In order to create a sense of comfort, Wakefield fills space with certain objects. While they donated many of their materials goods before the move to Walla Walla, there are certain things that stayed with them: their stuffed animals. Many of the stuffed animals, whether they be a hand-crocheted horse, a well-loved dog or an otter carry deep and powerful memories, meanings and comfort. 

Objects hold a significant power in their ability to capture and preserve moments in time. Sentimentality and memories are often a key reason we keep objects. Like many students, Visiting Assistant Professor of Sociology Jon Williams is transitioning into a new role at Whitman. He recalled his journey and how he transported a large clock that doesn’t work across the country because of the memories it holds. The abstract meanings and feelings attached to material items can be very real despite their invisible nature.

Students also prioritize comfort in their physical spaces. Senior Jander Cline described his ideal physical space as being, “chill, but chill to relax, not be nonchalant. Chill like this place that I can just sit and think or not think, and I could sit down or lay down anywhere in there.”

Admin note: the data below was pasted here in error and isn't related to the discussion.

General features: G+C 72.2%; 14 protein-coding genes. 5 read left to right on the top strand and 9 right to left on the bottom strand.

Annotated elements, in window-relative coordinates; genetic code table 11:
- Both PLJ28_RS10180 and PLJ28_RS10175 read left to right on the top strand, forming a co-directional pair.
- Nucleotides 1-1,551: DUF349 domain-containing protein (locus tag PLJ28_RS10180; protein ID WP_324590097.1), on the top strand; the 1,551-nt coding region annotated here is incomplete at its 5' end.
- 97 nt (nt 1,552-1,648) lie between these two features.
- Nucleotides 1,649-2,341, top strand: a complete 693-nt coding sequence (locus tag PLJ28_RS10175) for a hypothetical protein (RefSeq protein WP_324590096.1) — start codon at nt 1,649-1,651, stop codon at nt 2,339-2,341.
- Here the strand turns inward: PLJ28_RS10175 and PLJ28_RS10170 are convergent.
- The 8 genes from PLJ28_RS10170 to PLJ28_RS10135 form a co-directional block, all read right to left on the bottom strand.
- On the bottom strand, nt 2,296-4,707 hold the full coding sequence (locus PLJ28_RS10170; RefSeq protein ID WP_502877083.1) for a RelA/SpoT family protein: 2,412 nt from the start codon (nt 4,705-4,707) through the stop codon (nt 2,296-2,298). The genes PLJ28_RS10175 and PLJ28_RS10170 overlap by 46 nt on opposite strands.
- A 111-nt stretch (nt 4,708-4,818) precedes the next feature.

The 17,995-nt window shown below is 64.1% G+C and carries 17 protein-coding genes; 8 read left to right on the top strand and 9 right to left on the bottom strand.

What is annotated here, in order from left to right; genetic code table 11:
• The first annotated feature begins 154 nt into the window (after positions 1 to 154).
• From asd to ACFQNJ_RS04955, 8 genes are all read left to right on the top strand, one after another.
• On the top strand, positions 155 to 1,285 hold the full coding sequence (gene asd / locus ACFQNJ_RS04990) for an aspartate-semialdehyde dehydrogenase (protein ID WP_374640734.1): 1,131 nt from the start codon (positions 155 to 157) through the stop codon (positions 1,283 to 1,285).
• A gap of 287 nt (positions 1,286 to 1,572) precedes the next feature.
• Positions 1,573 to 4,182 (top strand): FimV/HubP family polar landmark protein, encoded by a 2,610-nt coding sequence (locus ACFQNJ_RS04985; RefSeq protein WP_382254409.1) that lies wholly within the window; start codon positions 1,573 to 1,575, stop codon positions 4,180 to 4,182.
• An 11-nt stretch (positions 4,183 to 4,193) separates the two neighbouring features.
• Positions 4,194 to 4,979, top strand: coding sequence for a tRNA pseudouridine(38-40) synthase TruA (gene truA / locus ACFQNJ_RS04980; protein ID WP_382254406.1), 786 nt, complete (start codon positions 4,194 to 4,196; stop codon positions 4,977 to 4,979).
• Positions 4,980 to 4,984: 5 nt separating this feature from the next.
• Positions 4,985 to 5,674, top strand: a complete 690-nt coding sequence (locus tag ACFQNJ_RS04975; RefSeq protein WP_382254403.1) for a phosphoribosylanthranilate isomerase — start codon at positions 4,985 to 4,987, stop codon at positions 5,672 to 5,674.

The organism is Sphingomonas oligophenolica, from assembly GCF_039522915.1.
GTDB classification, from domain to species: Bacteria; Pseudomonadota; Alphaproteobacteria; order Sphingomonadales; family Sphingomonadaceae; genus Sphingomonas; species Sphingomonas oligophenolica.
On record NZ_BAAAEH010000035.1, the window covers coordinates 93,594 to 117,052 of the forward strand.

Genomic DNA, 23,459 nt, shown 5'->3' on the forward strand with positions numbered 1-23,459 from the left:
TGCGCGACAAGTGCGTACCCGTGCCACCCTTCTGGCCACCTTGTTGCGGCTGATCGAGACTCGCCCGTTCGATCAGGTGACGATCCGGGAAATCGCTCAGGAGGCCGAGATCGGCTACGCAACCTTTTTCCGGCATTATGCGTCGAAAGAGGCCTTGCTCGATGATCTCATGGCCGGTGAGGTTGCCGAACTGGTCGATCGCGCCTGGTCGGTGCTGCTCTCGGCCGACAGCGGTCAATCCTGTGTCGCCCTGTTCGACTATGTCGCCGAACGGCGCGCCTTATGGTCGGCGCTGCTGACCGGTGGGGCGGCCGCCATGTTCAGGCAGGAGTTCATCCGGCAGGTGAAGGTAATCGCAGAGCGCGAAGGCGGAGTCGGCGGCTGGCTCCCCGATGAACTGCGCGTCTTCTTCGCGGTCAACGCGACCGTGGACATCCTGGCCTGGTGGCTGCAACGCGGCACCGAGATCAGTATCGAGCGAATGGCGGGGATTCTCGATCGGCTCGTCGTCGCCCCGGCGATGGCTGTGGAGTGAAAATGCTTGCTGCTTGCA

In order to cultivate a sense of “chill,” Cline inadvertently created an outdoors aesthetic in his room, collecting garden-themed Van Gogh paintings and postcards of various critters. An emphasis on nature and greenery showed up in all of my interviews with students; sophomore Sofia Del Fiol also recounted adorning her room with plants, and senior Logan Spinelli agreed. 

“I try to be as close to feeling like I’m outside. So I really like green and I really like plants,” Spinelli said. She described how her room represents her, but also provides her with aesthetics and feelings with which she wants to be surrounded. We decorate and design our spaces, but our spaces also reflect values and mindsets onto us.

The buildings and communities in which we are situated can also provide security. When reflecting on the quirks of the French House, Del Fiol said, “The house is kind of fun because they have creaky floors a little bit … It’s very vintage and cute.” Del Fiol mentioned how hearing other people talking and moving throughout the house creates comfort; the house itself feels lived-in and loved. 

Williams finds comfort in Walla Walla due to the community and routines he is building, as well as familiar characteristics. He spoke to the importance of spaces like coffee shops and breweries, and also mentioned a recent experience he had while shopping. “The other day I was at a grocery store and I heard Spanish and I’m like, oh, that’s so awesome. I could hear Spanish here,” Williams said.